On Saturday night, Butler played his first game in a month, after missing the Bulls’ last 11 with a left knee strain suffered Feb. 5 in Denver. The team’s 108-100 win over the Houston Rockets also featured the surprise returns of Nikola Mirotic and Taj Gibson, giving Chicago as close to a fully healthy roster as it'll have with Joakim Noah out for the year with a dislocated shoulder.
“He’s huge,” teammate Derrick Rose said. “Whenever he’s got the ball, you’ve got to stick to both of us. It’s hard to pay attention to both of us when we’re on the court. And we get to catch the ball with a live dribble, so that helps the team a lot. When we stop people, we’re very dangerous, with the shooters that we have and the way me and Jimmy put pressure on the defense.”
With just over two minutes left on Saturday, Butler fouled out, ending his night with 24 points on 6-of-13 shooting. He also had 11 rebounds and six assists. Not bad for having to shake off any rust, considering his averages on the season are 22.4 points, 5.3 rebounds and 4.3 assists per game.
The win put the Bulls back above .500 and into the eighth seed in the crowded lower half of the Eastern Conference playoff race. A recent stretch of lackluster play put the Bulls in serious danger of missing the postseason for the first time since 2007-08.
Not coincidentally, most of that occurred while Butler was gone.
They’re still not out of the woods on that front. Their season-long inconsistency has left them virtually zero margin for error over the final six weeks of the regular season.
Forget winning a playoff series—right now, everything goes into simply getting there. And on Saturday, it was clear that isn’t happening without Butler.
“You see the impact Jimmy has,” Bulls coach Fred Hoiberg said after the game. “Just because of his ability to make life difficult for the elite wing players in this league. When he got in foul trouble, you saw James Harden go off a little bit.”
The Bulls’ dubious 16-game streak of allowing their opponent to score at least 100 points remained intact, but it was impossible to avoid feeling Butler's defensive presence as he went toe-to-toe with Harden.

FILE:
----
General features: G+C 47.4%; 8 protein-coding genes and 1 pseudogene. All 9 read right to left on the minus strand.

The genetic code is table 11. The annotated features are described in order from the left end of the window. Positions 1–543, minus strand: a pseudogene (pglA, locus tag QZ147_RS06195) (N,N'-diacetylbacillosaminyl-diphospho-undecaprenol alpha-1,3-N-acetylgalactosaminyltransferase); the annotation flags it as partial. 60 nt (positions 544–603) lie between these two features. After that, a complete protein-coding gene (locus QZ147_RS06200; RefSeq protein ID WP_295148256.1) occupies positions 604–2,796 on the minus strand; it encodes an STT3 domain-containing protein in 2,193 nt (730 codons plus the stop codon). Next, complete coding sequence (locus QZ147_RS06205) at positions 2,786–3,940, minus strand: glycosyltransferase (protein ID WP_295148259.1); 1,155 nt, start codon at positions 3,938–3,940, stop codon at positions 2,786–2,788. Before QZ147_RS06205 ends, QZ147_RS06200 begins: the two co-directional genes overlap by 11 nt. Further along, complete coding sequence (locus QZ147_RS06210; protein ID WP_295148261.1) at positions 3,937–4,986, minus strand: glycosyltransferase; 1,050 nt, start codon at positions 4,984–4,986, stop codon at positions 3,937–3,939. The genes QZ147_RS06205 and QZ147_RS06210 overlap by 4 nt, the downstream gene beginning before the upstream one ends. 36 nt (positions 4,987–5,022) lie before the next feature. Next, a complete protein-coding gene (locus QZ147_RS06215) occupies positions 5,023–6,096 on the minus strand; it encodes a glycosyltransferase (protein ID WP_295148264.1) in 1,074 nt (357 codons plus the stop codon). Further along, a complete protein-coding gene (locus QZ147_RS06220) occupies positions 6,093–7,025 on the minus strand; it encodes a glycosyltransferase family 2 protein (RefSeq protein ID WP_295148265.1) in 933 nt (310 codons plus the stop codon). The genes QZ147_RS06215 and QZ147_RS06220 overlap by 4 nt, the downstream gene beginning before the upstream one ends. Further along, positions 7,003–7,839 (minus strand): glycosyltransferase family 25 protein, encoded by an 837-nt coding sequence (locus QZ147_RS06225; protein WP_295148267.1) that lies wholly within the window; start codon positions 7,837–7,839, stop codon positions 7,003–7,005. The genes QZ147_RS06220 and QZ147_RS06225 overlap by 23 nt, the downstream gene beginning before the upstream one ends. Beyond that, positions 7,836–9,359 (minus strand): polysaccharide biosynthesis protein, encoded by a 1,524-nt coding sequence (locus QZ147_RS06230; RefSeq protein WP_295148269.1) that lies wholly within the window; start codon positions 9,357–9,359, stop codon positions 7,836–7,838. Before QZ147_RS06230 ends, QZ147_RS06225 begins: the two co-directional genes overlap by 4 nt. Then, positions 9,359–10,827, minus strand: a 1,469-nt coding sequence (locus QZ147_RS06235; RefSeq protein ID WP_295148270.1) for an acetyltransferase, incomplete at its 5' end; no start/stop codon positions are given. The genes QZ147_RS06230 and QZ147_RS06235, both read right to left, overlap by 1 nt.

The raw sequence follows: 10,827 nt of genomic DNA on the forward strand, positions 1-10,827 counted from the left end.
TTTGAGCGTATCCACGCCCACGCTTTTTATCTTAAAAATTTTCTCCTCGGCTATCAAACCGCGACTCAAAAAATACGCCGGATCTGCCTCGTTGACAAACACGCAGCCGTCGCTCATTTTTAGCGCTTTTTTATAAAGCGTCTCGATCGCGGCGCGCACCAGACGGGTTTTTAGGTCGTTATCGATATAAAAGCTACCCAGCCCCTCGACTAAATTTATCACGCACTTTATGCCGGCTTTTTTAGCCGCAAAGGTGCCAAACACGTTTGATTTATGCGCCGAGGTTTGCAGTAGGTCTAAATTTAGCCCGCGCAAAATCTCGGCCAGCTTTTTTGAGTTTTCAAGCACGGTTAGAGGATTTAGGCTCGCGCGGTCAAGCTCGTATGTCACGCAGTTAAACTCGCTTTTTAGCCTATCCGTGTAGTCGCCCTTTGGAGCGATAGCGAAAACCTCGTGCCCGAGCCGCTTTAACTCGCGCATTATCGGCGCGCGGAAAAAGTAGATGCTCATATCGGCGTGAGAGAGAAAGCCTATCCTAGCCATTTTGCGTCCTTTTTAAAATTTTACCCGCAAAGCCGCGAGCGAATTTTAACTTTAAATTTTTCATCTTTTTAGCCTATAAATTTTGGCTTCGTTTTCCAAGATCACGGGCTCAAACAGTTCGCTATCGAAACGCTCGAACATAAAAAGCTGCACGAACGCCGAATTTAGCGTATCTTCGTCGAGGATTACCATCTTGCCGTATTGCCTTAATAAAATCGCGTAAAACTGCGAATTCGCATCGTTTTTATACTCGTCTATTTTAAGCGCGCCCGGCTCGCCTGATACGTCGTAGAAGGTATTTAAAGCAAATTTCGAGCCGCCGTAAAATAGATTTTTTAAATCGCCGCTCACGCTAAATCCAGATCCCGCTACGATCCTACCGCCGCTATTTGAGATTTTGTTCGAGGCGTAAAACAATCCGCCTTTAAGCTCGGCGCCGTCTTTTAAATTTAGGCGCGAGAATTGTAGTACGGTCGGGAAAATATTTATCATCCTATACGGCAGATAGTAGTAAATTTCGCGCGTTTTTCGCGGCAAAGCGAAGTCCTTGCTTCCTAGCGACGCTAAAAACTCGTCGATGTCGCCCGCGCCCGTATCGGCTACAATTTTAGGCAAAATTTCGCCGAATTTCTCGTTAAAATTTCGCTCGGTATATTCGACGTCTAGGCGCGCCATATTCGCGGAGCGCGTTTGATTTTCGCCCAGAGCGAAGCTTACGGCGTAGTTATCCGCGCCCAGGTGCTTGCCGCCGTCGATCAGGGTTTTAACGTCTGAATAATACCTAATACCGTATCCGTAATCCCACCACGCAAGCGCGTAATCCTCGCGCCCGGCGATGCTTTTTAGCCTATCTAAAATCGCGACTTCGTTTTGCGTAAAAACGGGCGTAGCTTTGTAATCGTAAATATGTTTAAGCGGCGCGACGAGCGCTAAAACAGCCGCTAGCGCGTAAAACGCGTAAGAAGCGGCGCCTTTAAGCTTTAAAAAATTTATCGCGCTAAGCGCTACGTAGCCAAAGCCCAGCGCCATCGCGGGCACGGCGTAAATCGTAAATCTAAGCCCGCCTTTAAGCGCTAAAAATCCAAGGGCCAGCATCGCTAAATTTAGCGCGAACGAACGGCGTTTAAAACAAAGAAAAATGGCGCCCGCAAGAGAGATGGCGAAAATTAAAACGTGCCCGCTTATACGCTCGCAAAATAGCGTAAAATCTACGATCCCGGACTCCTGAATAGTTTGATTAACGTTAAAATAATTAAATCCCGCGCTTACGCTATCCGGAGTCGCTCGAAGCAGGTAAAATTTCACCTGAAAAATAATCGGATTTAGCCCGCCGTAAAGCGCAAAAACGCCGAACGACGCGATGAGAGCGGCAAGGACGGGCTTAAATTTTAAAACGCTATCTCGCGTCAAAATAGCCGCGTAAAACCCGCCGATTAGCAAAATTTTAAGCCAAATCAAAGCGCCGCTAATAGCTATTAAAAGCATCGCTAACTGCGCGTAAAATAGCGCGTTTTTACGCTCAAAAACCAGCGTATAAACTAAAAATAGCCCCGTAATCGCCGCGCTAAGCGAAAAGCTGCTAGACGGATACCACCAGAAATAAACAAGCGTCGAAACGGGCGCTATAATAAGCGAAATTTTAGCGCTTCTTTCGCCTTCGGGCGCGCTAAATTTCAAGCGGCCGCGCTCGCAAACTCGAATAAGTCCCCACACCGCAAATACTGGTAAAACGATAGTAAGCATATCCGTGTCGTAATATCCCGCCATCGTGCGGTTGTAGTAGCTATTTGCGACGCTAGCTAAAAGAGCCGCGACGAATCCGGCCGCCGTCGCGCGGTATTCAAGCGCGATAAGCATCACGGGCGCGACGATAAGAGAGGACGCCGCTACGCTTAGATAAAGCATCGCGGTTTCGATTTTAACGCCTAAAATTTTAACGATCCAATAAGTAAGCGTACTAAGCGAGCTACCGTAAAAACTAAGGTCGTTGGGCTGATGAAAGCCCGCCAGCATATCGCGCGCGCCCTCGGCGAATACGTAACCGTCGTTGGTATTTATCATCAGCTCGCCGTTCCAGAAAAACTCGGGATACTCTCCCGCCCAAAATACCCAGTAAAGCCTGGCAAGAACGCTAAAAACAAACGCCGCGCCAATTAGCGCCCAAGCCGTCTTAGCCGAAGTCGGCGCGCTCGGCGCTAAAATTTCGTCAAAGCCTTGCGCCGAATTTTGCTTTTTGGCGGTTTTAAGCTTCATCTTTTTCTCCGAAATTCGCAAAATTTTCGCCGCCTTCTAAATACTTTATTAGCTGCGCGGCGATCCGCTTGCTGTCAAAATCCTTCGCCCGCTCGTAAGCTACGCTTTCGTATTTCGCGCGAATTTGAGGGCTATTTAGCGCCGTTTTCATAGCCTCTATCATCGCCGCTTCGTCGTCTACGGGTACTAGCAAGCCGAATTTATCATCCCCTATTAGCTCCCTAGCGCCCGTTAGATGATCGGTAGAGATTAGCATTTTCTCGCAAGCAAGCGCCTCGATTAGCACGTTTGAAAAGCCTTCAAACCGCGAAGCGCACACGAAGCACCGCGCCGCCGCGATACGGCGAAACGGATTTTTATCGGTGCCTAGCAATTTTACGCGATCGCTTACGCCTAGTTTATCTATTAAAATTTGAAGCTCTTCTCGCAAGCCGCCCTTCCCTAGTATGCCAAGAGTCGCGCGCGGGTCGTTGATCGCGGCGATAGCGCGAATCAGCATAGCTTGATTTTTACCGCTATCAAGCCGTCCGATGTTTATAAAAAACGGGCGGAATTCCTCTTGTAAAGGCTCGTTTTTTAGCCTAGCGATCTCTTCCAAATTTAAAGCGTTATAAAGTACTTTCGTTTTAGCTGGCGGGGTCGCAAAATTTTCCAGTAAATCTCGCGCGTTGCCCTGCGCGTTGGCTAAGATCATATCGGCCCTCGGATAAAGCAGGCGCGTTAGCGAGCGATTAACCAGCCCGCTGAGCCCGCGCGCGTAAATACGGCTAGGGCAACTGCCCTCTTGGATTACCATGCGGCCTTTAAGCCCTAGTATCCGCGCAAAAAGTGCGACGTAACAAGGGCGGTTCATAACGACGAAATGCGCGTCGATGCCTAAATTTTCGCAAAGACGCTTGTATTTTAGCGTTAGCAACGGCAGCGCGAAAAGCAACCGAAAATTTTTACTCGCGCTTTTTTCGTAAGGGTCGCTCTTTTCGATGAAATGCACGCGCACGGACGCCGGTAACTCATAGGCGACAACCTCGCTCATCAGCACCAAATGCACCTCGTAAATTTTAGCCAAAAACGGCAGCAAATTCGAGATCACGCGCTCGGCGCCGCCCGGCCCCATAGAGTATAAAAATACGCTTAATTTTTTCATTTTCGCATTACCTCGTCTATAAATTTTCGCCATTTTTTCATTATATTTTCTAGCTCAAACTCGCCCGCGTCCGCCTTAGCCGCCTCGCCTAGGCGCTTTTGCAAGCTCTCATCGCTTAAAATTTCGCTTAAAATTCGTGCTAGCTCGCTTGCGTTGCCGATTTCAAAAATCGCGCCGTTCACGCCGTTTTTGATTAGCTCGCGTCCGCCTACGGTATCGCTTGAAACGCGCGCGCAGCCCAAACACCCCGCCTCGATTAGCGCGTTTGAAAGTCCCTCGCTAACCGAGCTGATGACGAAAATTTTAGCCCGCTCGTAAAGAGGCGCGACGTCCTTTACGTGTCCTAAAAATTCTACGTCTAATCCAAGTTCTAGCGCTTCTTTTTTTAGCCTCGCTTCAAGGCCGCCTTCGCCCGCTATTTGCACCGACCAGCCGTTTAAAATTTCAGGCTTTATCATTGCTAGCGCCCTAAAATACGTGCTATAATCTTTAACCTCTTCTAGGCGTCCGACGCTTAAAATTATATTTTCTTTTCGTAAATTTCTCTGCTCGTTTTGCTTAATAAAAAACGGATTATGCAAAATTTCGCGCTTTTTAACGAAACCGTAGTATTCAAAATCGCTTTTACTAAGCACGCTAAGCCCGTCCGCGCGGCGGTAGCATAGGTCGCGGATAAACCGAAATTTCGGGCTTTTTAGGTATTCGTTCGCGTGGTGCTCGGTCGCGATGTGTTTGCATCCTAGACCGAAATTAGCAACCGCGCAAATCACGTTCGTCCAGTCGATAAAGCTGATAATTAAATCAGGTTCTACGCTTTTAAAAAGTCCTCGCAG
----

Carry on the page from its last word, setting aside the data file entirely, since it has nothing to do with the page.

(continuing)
Saturday was also the first time this season Butler shared the court with forward Mike Dunleavy, who missed the first 49 games of the campaign with a back injury and made his return while Butler was out. Having two capable wing defenders in Butler and Dunleavy gives the Bulls, above all else, enough depth to avoiding having to rely on struggling role players to carry big minutes.
“I think it helps me a lot to have Mike to space the floor,” Butler said. “And Doug [McDermott], as confident as he is now. I think it helps everybody. The flow is great. But I think the offense is always there. The defense is what will will win us games.”
After struggling to get by without him, Butler’s teammates were elated to have him back.
“Jimmy makes a huge impact at both ends of the floor,” added Pau Gasol, who led the Bulls on the night with 28 points. “Especially the defensive end. His physicality and energy make a big difference, it kind of picks everybody up and sets a tone for the rest of the guys.”
On the Bulls’ path to a late-season turnaround, this was a solid first step. It wasn’t perfect by any means (Chicago coughed up a season-high 25 turnovers, accounting for 25 Houston points), but after the events of the last month, it was encouraging.
A silver lining of Butler’s extended absence, if there is one, is a set of fresh legs when he and the Bulls need them most. He looked every bit the part of a franchise player in his return, and the next two months rest on whether he can sustain that.
“I think I was in the gym enough when I was out to maintain my game and keep my confidence up,” Butler said. “That’s what’s most important. But my teammates are telling me to just keep doing what I’m doing. Keep attacking, keep being aggressive.”
Now, with Butler and Mirotic back, the Bulls can no longer use health as an excuse for lackluster performances during these final 21 games. Their playoff lives depend on it.
All stats are accurate as of March 6, 2016.